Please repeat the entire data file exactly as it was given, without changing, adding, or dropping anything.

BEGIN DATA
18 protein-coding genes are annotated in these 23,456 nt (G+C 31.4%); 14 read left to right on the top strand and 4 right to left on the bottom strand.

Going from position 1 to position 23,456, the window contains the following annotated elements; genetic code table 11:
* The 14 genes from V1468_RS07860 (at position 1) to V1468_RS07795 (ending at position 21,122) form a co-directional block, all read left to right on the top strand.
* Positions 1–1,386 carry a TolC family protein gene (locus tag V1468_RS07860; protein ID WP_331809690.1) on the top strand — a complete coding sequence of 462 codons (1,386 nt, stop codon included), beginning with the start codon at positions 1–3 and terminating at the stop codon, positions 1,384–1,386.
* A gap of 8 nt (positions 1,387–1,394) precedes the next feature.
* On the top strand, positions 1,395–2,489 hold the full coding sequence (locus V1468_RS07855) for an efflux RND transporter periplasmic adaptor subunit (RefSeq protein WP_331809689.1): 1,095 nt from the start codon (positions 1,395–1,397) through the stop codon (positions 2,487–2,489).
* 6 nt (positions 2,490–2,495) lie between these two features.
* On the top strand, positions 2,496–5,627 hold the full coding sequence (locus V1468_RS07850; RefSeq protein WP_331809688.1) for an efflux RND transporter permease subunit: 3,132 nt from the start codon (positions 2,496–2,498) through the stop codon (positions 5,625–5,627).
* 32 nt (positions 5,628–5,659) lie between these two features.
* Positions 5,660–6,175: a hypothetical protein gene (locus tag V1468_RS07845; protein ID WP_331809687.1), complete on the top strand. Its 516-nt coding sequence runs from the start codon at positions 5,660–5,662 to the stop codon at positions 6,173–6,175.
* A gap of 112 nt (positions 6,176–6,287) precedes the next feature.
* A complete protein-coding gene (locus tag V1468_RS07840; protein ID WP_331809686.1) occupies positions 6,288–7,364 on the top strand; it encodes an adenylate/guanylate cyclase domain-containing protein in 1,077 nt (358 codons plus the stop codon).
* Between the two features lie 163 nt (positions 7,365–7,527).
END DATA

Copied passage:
18 protein-coding genes are annotated in these 23,456 nt (G+C 31.4%); 14 read left to right on the top strand and 4 right to left on the bottom strand.

Going from position 1 to position 23,456, the window contains the following annotated elements; genetic code table 11:
* The 14 genes from V1468_RS07860 (at position 1) to V1468_RS07795 (ending at position 21,122) form a co-directional block, all read left to right on the top strand.
* Positions 1–1,386 carry a TolC family protein gene (locus tag V1468_RS07860; protein ID WP_331809690.1) on the top strand — a complete coding sequence of 462 codons (1,386 nt, stop codon included), beginning with the start codon at positions 1–3 and terminating at the stop codon, positions 1,384–1,386.
* A gap of 8 nt (positions 1,387–1,394) precedes the next feature.
* On the top strand, positions 1,395–2,489 hold the full coding sequence (locus V1468_RS07855) for an efflux RND transporter periplasmic adaptor subunit (RefSeq protein WP_331809689.1): 1,095 nt from the start codon (positions 1,395–1,397) through the stop codon (positions 2,487–2,489).
* 6 nt (positions 2,490–2,495) lie between these two features.
* On the top strand, positions 2,496–5,627 hold the full coding sequence (locus V1468_RS07850; RefSeq protein WP_331809688.1) for an efflux RND transporter permease subunit: 3,132 nt from the start codon (positions 2,496–2,498) through the stop codon (positions 5,625–5,627).
* 32 nt (positions 5,628–5,659) lie between these two features.
* Positions 5,660–6,175: a hypothetical protein gene (locus tag V1468_RS07845; protein ID WP_331809687.1), complete on the top strand. Its 516-nt coding sequence runs from the start codon at positions 5,660–5,662 to the stop codon at positions 6,173–6,175.
* A gap of 112 nt (positions 6,176–6,287) precedes the next feature.
* A complete protein-coding gene (locus tag V1468_RS07840; protein ID WP_331809686.1) occupies positions 6,288–7,364 on the top strand; it encodes an adenylate/guanylate cyclase domain-containing protein in 1,077 nt (358 codons plus the stop codon).
* Between the two features lie 163 nt (positions 7,365–7,527).